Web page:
5. On appeal by the defendant, the lower appellate Court has found that the Wakf Board has in fact filed a suit claiming title to the property sold by the plaintiff to the defendant and that therefore the suit is premature.
6. Ex. B.3 dated 8-2-1971, is a copy of the plaint in O. S. No. 256 of 1971, on the file of the trial Court. That is a suit instituted by the Wakf Board against the present defendant. The lower appellate Court has pointed out that the subject-matter of this suit included the property sold by the plaintiff to the defendant. This finding is not challenged before me by the plaintiff who has filed the second appeal. Therefore, the question is whether the suit is premature as held by the lower appellate Court.
7. Mr. G. Jagadisa Iyer, learned counsel for the plaintiff-appellant contended that the promissory note, though contains the endorsement Ex. A.3, which is an acknowledgment made by the defendant, was getting time barred when the suit was filed and under such circumstances, the lower appellate Court is wrong in its view that the suit is premature. The view taken by the lower appellate Court is that because of Ex. B.1, agreement between the parties, the time for payment of the amount under the promissory note has been postponed and therefore even though as an ordinary promissory note it would get time barred within a few days after the date on which the present suit was filed, it would not be so time barred inasmuch as time for payment had been postponed by a collateral agreement, namely, Ex. B.1. The decision of this Court reported in Subbamma v. Venkanna : AIR1950Mad749 has been relied upon by the lower appellate Court.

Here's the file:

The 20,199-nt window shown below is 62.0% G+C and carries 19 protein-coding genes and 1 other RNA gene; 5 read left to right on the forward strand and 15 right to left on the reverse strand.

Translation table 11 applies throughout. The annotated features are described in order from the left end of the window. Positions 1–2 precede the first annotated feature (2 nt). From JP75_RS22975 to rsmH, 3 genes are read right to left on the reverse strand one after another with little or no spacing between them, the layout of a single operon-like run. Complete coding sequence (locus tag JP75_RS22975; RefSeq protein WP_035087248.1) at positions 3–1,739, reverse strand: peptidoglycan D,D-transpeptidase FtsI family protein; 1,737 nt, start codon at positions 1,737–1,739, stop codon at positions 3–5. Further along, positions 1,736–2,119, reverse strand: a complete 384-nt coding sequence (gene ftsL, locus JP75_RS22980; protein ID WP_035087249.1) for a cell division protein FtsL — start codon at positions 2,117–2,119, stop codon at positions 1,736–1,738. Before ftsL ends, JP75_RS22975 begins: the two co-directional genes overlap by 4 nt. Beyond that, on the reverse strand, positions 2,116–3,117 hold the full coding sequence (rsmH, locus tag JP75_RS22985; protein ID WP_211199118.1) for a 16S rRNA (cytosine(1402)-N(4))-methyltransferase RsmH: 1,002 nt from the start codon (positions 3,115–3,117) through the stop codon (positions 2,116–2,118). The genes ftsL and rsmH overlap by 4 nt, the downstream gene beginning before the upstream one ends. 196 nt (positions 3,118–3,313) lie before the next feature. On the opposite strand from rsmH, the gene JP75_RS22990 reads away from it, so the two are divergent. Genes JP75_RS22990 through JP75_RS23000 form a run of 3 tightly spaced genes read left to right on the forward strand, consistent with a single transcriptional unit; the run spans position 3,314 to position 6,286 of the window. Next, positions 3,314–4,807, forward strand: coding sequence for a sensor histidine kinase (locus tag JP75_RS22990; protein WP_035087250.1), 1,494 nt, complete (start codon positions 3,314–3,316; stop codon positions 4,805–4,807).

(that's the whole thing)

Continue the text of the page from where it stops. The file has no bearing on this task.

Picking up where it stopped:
8. The contention of Mr. Jagdisa Iyer, learned counsel, is that that decision was rendered because of Article 80 of the Limitation Act of 1908 and that the said decision would not be applicable now because, according to the learned counsel, Article 80 in the earlier Act has been omitted in the Limitation Act of 1963 and there is no corresponding provision now. This contention is incorrect. Article 80 of the former Act said that in respect of a suit on a bill of exchange, promissory note or bond, not expressly provided for, the three year period of limitation would begin to run when the bill, note or bond becomes payable. If this Article is applicable then undoubtedly the present suit must be held to be premature, for the contention that the promissory note was getting time barred and therefore the plaintiff was forced to file a suit would not be available. As already seen, Ex. B1 is a collateral agreement executed on the same day as the promissory note and that contemplates the promissory note amount being spent for the litigation. The litigation having been started within five years as mentioned in the agreement, before ever the same comes to an end, there is no knowing whether there would be any balance left out of the sum of Rs. 1250, after meeting the litigation expenses. Under these circumstances, surely on the data when the present suit was filed, no amount had become payable.